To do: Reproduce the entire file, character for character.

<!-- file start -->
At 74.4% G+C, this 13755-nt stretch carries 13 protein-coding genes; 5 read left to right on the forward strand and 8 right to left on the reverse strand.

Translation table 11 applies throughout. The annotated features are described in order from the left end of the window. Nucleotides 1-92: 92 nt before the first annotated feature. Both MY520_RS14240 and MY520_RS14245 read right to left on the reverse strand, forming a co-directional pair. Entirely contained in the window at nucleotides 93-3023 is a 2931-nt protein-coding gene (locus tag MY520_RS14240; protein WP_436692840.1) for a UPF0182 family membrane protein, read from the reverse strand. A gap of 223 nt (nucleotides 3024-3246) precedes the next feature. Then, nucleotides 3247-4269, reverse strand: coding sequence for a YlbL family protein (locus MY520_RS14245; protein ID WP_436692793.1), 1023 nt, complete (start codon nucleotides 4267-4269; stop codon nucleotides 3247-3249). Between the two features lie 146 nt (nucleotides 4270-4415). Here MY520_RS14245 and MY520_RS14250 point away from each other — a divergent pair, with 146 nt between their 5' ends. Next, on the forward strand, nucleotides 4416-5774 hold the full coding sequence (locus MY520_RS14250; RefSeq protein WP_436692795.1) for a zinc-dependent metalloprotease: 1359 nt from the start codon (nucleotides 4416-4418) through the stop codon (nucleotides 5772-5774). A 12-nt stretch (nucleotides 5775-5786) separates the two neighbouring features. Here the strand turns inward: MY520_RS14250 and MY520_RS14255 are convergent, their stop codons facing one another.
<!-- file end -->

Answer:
At 74.4% G+C, this 13755-nt stretch carries 13 protein-coding genes; 5 read left to right on the forward strand and 8 right to left on the reverse strand.

Translation table 11 applies throughout. The annotated features are described in order from the left end of the window. Nucleotides 1-92: 92 nt before the first annotated feature. Both MY520_RS14240 and MY520_RS14245 read right to left on the reverse strand, forming a co-directional pair. Entirely contained in the window at nucleotides 93-3023 is a 2931-nt protein-coding gene (locus tag MY520_RS14240; protein WP_436692840.1) for a UPF0182 family membrane protein, read from the reverse strand. A gap of 223 nt (nucleotides 3024-3246) precedes the next feature. Then, nucleotides 3247-4269, reverse strand: coding sequence for a YlbL family protein (locus MY520_RS14245; protein ID WP_436692793.1), 1023 nt, complete (start codon nucleotides 4267-4269; stop codon nucleotides 3247-3249). Between the two features lie 146 nt (nucleotides 4270-4415). Here MY520_RS14245 and MY520_RS14250 point away from each other — a divergent pair, with 146 nt between their 5' ends. Next, on the forward strand, nucleotides 4416-5774 hold the full coding sequence (locus MY520_RS14250; RefSeq protein WP_436692795.1) for a zinc-dependent metalloprotease: 1359 nt from the start codon (nucleotides 4416-4418) through the stop codon (nucleotides 5772-5774). A 12-nt stretch (nucleotides 5775-5786) separates the two neighbouring features. Here the strand turns inward: MY520_RS14250 and MY520_RS14255 are convergent, their stop codons facing one another.